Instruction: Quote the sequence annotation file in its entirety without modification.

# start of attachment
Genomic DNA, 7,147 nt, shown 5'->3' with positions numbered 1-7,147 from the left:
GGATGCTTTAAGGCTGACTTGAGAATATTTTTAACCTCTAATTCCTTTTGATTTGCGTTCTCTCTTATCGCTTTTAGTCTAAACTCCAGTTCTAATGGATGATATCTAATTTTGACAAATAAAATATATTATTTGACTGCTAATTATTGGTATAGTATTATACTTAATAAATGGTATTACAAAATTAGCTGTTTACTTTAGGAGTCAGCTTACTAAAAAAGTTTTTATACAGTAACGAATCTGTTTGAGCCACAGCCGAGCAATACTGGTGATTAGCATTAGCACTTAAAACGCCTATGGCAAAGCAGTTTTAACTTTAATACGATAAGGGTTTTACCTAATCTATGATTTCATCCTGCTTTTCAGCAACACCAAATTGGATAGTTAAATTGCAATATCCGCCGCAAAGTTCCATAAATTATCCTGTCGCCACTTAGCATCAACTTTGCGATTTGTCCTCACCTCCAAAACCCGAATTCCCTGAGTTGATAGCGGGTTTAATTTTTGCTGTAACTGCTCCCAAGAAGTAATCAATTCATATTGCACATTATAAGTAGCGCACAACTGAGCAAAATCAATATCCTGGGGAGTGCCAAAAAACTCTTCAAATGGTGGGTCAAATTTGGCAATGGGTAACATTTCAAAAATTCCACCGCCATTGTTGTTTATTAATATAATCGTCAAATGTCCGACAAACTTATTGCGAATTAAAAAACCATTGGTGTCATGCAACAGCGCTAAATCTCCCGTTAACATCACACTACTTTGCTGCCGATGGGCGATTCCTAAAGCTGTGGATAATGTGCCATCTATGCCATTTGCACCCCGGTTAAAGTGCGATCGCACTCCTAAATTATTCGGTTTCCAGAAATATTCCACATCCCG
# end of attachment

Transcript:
Genomic DNA, 7,147 nt, shown 5'->3' with positions numbered 1-7,147 from the left:
GGATGCTTTAAGGCTGACTTGAGAATATTTTTAACCTCTAATTCCTTTTGATTTGCGTTCTCTCTTATCGCTTTTAGTCTAAACTCCAGTTCTAATGGATGATATCTAATTTTGACAAATAAAATATATTATTTGACTGCTAATTATTGGTATAGTATTATACTTAATAAATGGTATTACAAAATTAGCTGTTTACTTTAGGAGTCAGCTTACTAAAAAAGTTTTTATACAGTAACGAATCTGTTTGAGCCACAGCCGAGCAATACTGGTGATTAGCATTAGCACTTAAAACGCCTATGGCAAAGCAGTTTTAACTTTAATACGATAAGGGTTTTACCTAATCTATGATTTCATCCTGCTTTTCAGCAACACCAAATTGGATAGTTAAATTGCAATATCCGCCGCAAAGTTCCATAAATTATCCTGTCGCCACTTAGCATCAACTTTGCGATTTGTCCTCACCTCCAAAACCCGAATTCCCTGAGTTGATAGCGGGTTTAATTTTTGCTGTAACTGCTCCCAAGAAGTAATCAATTCATATTGCACATTATAAGTAGCGCACAACTGAGCAAAATCAATATCCTGGGGAGTGCCAAAAAACTCTTCAAATGGTGGGTCAAATTTGGCAATGGGTAACATTTCAAAAATTCCACCGCCATTGTTGTTTATTAATATAATCGTCAAATGTCCGACAAACTTATTGCGAATTAAAAAACCATTGGTGTCATGCAACAGCGCTAAATCTCCCGTTAACATCACACTACTTTGCTGCCGATGGGCGATTCCTAAAGCTGTGGATAATGTGCCATCTATGCCATTTGCACCCCGGTTAAAGTGCGATCGCACTCCTAAATTATTCGGTTTCCAGAAATATTCCACATCCCG